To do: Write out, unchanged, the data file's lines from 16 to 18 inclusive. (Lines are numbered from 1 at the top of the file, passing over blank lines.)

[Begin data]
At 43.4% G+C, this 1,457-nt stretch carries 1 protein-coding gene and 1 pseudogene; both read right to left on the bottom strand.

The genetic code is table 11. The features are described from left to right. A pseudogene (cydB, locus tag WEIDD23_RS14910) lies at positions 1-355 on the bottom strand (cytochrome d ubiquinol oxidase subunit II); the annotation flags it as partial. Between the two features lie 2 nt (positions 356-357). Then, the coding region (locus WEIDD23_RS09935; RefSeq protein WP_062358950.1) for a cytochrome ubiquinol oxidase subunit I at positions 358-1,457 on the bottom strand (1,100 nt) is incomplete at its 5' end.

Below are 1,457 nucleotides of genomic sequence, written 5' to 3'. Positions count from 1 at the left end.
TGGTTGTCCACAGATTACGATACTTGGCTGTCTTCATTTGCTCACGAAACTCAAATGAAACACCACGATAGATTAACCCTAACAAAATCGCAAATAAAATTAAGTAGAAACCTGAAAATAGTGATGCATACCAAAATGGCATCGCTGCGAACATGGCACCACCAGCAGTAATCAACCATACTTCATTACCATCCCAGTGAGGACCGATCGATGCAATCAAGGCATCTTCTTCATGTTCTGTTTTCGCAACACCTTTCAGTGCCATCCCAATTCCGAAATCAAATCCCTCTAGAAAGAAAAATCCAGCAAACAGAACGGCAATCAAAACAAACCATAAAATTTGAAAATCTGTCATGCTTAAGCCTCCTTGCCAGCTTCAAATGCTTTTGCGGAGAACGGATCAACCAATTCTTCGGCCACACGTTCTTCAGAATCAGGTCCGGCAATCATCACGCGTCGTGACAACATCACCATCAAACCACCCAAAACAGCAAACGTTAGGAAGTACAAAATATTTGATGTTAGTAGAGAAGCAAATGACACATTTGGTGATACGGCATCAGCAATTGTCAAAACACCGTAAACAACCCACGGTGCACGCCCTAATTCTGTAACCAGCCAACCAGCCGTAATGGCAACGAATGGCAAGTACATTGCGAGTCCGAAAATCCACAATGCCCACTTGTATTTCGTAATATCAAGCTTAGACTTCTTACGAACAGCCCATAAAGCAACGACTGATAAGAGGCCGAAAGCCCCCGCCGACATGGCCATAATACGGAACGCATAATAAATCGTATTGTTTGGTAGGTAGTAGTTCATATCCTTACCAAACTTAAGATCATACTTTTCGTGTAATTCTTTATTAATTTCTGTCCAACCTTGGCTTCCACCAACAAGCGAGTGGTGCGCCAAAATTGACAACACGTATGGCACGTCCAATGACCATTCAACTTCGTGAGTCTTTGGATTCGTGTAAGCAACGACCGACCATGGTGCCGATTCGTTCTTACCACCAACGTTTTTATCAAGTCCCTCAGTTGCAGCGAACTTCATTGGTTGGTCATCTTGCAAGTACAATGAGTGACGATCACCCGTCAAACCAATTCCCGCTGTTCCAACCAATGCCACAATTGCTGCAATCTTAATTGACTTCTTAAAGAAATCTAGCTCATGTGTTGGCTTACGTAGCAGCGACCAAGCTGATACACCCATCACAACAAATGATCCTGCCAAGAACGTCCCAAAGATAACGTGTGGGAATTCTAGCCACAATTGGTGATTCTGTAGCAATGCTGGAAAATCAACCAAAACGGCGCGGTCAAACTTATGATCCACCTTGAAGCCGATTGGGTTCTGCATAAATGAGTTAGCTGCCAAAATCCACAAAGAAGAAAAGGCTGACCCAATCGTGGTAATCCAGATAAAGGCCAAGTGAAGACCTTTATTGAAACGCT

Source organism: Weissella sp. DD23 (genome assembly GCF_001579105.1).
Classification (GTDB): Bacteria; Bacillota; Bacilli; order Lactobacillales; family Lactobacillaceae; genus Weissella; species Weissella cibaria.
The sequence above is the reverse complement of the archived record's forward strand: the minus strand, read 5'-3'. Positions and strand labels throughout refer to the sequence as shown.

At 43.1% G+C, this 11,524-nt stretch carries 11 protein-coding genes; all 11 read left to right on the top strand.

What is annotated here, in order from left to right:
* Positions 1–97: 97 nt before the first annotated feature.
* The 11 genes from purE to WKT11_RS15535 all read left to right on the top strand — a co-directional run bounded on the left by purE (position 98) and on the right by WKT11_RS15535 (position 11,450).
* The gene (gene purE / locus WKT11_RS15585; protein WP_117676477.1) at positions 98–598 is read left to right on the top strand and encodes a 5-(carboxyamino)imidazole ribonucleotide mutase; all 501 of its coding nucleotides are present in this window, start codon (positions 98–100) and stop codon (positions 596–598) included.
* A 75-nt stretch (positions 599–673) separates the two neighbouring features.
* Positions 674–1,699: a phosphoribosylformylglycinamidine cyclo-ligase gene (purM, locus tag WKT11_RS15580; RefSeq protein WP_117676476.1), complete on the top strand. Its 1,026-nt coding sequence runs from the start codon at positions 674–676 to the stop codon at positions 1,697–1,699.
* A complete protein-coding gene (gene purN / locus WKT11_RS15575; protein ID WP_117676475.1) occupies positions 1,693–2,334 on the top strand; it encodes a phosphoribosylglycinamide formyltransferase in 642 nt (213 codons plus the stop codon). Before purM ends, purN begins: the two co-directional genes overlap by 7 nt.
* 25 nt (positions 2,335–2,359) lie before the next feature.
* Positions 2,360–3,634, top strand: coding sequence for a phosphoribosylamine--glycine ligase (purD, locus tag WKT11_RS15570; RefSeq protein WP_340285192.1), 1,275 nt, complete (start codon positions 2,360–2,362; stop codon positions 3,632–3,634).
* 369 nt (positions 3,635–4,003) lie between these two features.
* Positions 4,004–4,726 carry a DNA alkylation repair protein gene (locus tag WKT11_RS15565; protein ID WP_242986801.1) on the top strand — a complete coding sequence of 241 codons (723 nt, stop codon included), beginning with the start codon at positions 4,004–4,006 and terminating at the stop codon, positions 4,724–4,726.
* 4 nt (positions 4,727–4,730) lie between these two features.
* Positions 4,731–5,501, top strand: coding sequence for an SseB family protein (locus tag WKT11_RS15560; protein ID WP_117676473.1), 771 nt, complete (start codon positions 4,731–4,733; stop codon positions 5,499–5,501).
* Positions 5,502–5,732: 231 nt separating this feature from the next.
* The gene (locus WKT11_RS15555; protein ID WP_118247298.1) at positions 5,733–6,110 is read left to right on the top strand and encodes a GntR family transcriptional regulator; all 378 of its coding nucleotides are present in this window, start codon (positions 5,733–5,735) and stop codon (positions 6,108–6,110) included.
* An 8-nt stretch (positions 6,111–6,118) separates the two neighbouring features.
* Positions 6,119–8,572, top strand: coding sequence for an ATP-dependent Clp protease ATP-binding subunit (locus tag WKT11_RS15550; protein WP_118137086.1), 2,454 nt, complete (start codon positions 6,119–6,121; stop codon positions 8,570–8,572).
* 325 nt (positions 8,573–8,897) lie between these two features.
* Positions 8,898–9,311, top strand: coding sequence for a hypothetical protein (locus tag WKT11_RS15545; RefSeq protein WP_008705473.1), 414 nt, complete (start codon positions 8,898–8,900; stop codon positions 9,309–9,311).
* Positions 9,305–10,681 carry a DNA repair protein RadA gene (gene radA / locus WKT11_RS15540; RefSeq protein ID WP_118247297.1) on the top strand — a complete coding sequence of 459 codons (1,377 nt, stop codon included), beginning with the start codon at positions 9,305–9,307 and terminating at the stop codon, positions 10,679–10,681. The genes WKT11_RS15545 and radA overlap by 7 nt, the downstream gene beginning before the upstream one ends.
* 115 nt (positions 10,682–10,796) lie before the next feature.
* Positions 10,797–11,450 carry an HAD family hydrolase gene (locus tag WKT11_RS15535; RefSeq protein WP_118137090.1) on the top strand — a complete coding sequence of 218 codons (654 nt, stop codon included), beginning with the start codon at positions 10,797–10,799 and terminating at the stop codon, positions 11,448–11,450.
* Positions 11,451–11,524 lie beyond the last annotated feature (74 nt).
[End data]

* 25 nt (positions 2,335–2,359) lie before the next feature.
* Positions 2,360–3,634, top strand: coding sequence for a phosphoribosylamine--glycine ligase (purD, locus tag WKT11_RS15570; RefSeq protein WP_340285192.1), 1,275 nt, complete (start codon positions 2,360–2,362; stop codon positions 3,632–3,634).
* 369 nt (positions 3,635–4,003) lie between these two features.